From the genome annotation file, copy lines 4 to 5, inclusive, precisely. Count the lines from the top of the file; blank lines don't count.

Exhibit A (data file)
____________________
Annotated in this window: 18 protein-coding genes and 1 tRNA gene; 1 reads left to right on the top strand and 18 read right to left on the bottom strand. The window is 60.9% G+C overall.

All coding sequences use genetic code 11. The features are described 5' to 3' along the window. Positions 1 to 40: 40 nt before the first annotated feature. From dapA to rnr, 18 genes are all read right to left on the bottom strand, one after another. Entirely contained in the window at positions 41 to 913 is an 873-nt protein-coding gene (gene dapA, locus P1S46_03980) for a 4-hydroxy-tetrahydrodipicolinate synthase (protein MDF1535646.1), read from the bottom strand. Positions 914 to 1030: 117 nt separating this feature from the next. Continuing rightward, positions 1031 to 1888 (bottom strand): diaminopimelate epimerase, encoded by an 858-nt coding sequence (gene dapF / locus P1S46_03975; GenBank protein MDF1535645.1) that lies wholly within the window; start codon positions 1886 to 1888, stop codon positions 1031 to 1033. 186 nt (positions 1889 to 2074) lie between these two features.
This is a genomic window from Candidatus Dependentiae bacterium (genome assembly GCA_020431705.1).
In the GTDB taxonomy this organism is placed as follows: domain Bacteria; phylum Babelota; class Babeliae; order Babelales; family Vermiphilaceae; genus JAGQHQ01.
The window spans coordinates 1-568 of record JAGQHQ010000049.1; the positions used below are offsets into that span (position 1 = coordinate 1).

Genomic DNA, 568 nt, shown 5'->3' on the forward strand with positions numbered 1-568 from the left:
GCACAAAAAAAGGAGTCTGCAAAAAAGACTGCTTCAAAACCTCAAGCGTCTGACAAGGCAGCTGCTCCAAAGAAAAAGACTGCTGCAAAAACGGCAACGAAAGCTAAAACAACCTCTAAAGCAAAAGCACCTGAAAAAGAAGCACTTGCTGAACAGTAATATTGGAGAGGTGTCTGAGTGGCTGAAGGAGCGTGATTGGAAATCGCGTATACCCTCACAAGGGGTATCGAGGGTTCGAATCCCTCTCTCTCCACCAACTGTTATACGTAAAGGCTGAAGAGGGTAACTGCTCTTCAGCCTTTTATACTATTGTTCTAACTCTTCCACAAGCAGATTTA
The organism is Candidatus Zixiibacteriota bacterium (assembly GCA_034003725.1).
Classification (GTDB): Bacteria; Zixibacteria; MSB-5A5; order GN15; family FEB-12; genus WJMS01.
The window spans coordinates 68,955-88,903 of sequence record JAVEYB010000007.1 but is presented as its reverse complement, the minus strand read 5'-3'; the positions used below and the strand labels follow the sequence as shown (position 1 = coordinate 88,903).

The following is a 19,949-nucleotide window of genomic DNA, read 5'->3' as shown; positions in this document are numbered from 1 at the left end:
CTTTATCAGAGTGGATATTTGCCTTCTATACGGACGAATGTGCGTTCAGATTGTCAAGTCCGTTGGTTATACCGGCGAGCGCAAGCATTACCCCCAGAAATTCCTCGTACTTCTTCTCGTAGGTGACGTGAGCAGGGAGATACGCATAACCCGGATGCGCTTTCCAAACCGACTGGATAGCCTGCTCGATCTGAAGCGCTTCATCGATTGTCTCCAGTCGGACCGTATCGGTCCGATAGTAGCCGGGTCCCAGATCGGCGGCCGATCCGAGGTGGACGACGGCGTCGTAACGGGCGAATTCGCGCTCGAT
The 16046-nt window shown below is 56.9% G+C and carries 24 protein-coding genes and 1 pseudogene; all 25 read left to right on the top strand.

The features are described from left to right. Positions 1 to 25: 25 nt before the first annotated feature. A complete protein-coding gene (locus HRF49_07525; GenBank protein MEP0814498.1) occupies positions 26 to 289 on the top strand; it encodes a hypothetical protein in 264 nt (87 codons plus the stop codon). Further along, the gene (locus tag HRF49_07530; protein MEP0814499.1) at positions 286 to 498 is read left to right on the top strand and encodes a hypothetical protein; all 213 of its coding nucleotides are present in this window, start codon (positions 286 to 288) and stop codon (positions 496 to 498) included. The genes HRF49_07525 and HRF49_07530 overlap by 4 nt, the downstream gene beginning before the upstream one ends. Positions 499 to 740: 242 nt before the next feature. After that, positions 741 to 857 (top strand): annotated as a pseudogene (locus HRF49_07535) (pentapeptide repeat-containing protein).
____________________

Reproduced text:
In the GTDB taxonomy this organism is placed as follows: domain Bacteria; phylum Babelota; class Babeliae; order Babelales; family Vermiphilaceae; genus JAGQHQ01.
The window spans coordinates 1-568 of record JAGQHQ010000049.1; the positions used below are offsets into that span (position 1 = coordinate 1).